By Ryan Bailey

Local soccer player Liam Flynn used his favorite sport as physical therapy during treatment for rare and aggressive cancer

CHARLOTTE—In March 2019, seven-year-old Liam Flynn stepped onto the field to play soccer with his local YMCA team.

For Liam, this was nothing out of the ordinary: the youngster from the Cotswold neighborhood has loved playing soccer since he was three years old.

But this was no ordinary match.

Just one month earlier, Liam was celebrating his “No Mo’ Chemo Day,” after 70 nights in hospital with stage 4 Burkitt’s lymphoma, a rare and aggressive type of non-Hodgkin’s.

On the field that day, Liam returned to his passion; and the sport that had helped him bravely battle cancer.

“Liam returned to the soccer pitch to play a game before he returned to school,” says his father Shawn Flynn, a retired broadcaster and part-time soccer coach.. “All the parents on the sidelines clapped when he came on. It was a really special moment.”

“Since he was young, soccer is all he has wanted to do,” adds Shawn. “He hated missing playing when he was going through treatment. So, as soon as he could get back out on the pitch, he did.”

Liam (second left) after a tournament win in January 2021

In October 2018, then-six-year-old Liam complained of sharp pains in his stomach. A week later, after multiple tests, the St. Gabriel Catholic School student was admitted to hospital, at which point he could not walk on his own.

Throughout his six-month treatment, Liam endured a total 71 doses of IV chemo, 12 blood transfusions, 21 scans and X-rays, 13 doses of lumbar chemo under general anesthesia, and two surgeries.

Thanks to expert care and the emotional support of his family, Liam’s grueling chemo treatment started to show signs of working. From that point, he had to do physical therapy to recover his strength.

“In hospital, while he was getting treatment, I had a soccer ball in there,” says Shawn, who now works with the nonprofit Holy Angels. “I would throw it to him and he would kick it back. Then, he started to do toe taps and little skill drills.

“He didn’t want to do traditional physical therapy—no kid really wants to do that—but when we introduced a soccer ball, he absolutely wanted to do that.”

As his recovery continued—and his family used the hashtag #LiamStrong to spread awareness of pediatric cancer—Liam received a visit from Charlotte Independence players Hugh Roberts and Andrew Gutman (the latter of whom now plays with the New York Red Bulls in MLS).

“The visit from the Independence players was great,” says Shawn. “They stayed on for over an hour to play Lego with Liam, it was an incredible gesture. That’s just the way soccer players are.”

The Flynn family at the Charlotte Soccer Awards Gala in January 2020

In January 2020, with Liam in remission and building back his strength, the Flynn family attended the Charlotte Soccer Awards Gala, at which Tepper Sports & Entertainment President Tom Glick gave the keynote speech. In recognition of his incredible return to soccer, Liam was presented with the Comeback of the Year award.

“That was a really special moment,” says Shawn. “Most of those awards were meant for high school students, but he went up and the whole crowd stood and cheered for him. Afterwards, they were treating him like a rockstar, with fist bumps and congratulations.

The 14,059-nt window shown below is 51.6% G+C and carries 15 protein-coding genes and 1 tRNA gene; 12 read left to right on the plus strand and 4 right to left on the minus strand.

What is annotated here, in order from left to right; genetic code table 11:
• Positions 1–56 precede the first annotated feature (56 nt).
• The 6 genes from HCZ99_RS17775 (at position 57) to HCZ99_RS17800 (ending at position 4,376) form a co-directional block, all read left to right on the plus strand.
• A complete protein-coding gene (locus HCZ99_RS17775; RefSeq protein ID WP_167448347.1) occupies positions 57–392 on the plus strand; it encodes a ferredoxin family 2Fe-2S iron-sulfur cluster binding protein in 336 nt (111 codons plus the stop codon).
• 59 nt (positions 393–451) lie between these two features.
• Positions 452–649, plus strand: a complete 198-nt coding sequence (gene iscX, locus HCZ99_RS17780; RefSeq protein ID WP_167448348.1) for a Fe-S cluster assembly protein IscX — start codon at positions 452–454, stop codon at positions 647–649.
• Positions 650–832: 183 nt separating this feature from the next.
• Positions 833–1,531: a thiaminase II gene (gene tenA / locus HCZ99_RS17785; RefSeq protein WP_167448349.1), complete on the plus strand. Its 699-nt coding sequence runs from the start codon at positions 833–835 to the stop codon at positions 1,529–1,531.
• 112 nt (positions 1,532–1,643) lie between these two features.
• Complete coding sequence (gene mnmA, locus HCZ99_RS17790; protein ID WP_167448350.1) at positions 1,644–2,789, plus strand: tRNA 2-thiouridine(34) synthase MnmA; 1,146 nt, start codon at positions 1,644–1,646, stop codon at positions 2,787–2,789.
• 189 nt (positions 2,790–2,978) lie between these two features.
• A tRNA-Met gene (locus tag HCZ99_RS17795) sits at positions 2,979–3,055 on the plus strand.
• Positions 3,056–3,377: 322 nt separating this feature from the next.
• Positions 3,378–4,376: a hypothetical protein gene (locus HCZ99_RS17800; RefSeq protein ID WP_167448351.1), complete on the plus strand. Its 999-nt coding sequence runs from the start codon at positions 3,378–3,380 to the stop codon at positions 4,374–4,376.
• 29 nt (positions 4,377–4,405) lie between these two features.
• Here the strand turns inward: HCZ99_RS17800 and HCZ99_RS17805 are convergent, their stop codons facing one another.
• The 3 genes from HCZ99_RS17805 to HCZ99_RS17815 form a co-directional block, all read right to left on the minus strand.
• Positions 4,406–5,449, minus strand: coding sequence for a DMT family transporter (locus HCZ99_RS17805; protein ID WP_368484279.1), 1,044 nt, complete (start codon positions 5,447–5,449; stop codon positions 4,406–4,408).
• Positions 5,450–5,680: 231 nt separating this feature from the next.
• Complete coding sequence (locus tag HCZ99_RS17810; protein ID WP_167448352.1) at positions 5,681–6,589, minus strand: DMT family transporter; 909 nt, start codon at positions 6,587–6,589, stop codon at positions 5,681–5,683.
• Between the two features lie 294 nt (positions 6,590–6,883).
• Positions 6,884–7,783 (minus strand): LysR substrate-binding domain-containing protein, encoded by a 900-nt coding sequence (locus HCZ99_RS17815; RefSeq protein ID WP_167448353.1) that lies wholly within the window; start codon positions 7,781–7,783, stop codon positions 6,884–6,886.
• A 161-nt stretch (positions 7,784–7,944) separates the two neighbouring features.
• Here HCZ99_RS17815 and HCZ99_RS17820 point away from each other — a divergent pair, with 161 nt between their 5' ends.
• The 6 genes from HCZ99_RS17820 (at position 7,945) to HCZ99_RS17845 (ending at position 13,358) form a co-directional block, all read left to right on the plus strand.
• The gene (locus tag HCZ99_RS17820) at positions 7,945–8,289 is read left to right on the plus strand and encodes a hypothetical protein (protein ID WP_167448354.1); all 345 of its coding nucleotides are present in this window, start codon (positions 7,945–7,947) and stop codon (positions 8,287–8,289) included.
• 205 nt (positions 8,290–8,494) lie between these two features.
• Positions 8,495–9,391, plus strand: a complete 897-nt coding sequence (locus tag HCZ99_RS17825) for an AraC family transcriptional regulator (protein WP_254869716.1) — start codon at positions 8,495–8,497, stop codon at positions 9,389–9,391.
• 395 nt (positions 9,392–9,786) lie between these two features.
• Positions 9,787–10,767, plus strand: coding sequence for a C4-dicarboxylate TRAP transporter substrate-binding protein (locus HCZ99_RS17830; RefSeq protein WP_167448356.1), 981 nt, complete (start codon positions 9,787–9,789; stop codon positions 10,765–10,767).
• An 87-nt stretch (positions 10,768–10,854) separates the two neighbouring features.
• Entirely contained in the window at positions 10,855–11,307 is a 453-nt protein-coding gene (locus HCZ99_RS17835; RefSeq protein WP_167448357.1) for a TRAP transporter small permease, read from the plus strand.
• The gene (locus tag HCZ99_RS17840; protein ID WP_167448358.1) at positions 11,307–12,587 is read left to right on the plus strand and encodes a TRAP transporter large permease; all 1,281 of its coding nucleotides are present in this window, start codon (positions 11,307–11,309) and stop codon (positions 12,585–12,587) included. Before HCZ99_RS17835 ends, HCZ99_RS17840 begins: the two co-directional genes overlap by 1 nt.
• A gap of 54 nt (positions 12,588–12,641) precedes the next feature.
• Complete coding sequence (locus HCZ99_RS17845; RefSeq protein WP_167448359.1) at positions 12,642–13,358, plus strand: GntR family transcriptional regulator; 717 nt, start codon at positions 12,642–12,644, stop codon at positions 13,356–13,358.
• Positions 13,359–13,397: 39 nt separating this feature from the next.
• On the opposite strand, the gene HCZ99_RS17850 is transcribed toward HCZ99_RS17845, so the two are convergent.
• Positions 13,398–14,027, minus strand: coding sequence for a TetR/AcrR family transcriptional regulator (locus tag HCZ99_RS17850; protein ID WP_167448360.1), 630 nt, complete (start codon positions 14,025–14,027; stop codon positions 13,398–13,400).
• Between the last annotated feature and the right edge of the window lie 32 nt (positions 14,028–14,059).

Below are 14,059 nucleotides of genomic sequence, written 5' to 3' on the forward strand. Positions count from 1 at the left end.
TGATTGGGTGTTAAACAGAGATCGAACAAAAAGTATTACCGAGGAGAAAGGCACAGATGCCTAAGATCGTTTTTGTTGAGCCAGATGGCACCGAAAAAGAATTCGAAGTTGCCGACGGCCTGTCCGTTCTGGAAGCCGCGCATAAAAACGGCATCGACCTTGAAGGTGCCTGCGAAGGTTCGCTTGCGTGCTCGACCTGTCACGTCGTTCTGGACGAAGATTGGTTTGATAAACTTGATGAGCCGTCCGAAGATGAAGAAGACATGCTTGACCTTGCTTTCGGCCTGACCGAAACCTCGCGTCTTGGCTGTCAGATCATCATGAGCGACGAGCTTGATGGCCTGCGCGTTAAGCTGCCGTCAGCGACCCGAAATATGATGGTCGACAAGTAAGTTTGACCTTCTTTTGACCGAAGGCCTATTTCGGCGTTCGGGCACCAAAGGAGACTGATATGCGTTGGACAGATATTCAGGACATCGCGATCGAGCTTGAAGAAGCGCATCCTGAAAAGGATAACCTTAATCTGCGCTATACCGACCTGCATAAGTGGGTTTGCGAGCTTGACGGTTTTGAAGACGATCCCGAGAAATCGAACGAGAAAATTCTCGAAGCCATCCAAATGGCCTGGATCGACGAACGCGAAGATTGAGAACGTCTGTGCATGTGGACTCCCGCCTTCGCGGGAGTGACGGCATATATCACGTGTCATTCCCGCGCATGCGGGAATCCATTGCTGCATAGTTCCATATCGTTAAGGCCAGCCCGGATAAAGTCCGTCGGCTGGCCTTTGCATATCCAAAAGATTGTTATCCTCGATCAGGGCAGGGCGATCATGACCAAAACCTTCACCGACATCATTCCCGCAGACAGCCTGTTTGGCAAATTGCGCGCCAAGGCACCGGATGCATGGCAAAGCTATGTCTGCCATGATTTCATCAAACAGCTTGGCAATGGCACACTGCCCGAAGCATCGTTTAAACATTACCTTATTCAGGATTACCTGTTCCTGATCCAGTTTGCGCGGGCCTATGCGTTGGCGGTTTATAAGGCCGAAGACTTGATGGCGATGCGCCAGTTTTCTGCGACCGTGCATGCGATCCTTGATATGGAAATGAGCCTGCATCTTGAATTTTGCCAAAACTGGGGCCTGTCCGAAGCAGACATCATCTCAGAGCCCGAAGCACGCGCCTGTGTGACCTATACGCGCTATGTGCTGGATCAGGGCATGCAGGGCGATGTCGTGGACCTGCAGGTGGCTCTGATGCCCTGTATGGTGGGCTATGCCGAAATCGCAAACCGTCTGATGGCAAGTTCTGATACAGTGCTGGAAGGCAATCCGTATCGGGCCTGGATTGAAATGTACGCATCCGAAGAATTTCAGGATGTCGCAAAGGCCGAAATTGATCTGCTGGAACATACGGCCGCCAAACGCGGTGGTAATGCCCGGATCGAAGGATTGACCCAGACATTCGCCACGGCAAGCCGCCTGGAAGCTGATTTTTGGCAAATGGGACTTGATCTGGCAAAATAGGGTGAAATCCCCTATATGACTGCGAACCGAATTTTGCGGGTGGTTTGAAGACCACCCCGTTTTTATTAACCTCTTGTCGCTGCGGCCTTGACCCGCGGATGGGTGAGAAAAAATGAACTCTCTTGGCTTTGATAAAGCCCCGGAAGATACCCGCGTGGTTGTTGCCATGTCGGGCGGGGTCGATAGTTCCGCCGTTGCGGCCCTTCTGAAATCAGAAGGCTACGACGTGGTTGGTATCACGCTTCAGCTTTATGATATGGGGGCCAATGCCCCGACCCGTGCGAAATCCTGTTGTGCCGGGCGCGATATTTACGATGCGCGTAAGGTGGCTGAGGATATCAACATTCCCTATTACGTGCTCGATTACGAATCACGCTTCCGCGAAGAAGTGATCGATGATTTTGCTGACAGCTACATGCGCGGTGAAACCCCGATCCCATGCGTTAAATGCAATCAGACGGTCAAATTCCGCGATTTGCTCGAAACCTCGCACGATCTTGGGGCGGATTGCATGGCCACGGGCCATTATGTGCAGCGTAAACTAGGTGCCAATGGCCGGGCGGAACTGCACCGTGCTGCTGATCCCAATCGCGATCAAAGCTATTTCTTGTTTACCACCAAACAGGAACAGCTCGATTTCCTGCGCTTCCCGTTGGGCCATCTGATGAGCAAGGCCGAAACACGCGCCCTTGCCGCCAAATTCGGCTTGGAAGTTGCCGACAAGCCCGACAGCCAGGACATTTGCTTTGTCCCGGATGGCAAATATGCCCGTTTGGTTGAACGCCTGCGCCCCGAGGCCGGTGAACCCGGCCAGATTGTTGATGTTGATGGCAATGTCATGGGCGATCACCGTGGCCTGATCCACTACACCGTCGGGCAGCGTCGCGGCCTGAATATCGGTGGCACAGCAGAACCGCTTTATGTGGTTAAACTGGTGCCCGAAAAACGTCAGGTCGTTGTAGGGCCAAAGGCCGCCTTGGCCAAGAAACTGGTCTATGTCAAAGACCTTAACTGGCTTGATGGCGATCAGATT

“That night, he got the award plaque and hung it up right above his bed. We had to hang it up immediately, and it’s still hanging up there today.

“He doesn’t talk much about his experiences, but I could tell that moment really meant a lot to him.”

Liam, now nine years old, is two-and-a-half years post-treatment, and has regained 50% of his weight. He now plays soccer for the CSA-Uptown youth club.

“His favorite position is striker,” chuckles Shawn. “He has a knack for being in the right place and scoring goals. He’ll run people down and find ways to score.”

The Flynn family remain ardent soccer fans, having last watched soccer at Bank of America Stadium when Liverpool faced Borussia Dortmund in the 2018 International Champions Cup.

“Soccer is a sport that really brings people together,” says Shawn. “Last year, the [Charlotte FC Supporters group] Mint City Collective did six blood drives for Childhood Cancer Awareness Month.

“Soccer fans support each other, and there’s a real community spirit.”

With Liam fighting fit and continuing with passion for the sport that helped him and his family through its darkest hour, the Flynns are looking forward to celebrating at Charlotte FC games in 2022.

“Oh, without a doubt, we’ll be there,” says Shawn.

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Through September, Major League Soccer is supporting Childhood Cancer Awareness Month with the 8th annual “Kick Childhood Cancer” campaign. For every Tweet with the Hashtag #KickChildhoodCancer, MLS donates $1 to The Children’s Oncology Group Foundation.

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This Childhood Cancer Awareness Month, OneBlood are holding blood drives across the greater Charlotte area in honor of Little Heroes Impacted by the disease. OneBlood will donate $10 for every donor to the Isabella Santos Foundation, which seeks to find a cure for rare pediatric cancers.

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Local Charlotte charity Claire’s Army provides support for families fighting childhood cancer—and was an invaluable source of support during Liam’s treatment. Click here to donate.